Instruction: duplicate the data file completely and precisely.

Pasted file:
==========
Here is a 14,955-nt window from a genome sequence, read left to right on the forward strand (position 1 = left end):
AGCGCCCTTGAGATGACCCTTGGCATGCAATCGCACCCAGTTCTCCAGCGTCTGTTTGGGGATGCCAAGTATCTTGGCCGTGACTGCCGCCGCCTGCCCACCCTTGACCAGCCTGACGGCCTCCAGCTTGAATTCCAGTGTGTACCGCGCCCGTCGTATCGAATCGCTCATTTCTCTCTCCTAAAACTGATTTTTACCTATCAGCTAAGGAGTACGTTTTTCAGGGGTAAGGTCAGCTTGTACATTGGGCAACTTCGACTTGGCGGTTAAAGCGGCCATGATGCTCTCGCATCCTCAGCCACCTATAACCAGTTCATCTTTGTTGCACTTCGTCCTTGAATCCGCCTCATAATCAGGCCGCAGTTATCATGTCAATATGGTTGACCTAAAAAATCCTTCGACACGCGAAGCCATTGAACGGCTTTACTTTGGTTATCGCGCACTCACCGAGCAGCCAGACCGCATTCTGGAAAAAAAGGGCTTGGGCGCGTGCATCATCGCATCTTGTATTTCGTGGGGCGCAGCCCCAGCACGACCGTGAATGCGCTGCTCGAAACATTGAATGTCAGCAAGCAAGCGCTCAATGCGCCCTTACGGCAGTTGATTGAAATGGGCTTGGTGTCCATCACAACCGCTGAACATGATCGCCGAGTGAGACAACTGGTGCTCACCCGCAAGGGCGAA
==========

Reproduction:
Here is a 14,955-nt window from a genome sequence, read left to right on the forward strand (position 1 = left end):
AGCGCCCTTGAGATGACCCTTGGCATGCAATCGCACCCAGTTCTCCAGCGTCTGTTTGGGGATGCCAAGTATCTTGGCCGTGACTGCCGCCGCCTGCCCACCCTTGACCAGCCTGACGGCCTCCAGCTTGAATTCCAGTGTGTACCGCGCCCGTCGTATCGAATCGCTCATTTCTCTCTCCTAAAACTGATTTTTACCTATCAGCTAAGGAGTACGTTTTTCAGGGGTAAGGTCAGCTTGTACATTGGGCAACTTCGACTTGGCGGTTAAAGCGGCCATGATGCTCTCGCATCCTCAGCCACCTATAACCAGTTCATCTTTGTTGCACTTCGTCCTTGAATCCGCCTCATAATCAGGCCGCAGTTATCATGTCAATATGGTTGACCTAAAAAATCCTTCGACACGCGAAGCCATTGAACGGCTTTACTTTGGTTATCGCGCACTCACCGAGCAGCCAGACCGCATTCTGGAAAAAAAGGGCTTGGGCGCGTGCATCATCGCATCTTGTATTTCGTGGGGCGCAGCCCCAGCACGACCGTGAATGCGCTGCTCGAAACATTGAATGTCAGCAAGCAAGCGCTCAATGCGCCCTTACGGCAGTTGATTGAAATGGGCTTGGTGTCCATCACAACCGCTGAACATGATCGCCGAGTGAGACAACTGGTGCTCACCCGCAAGGGCGAA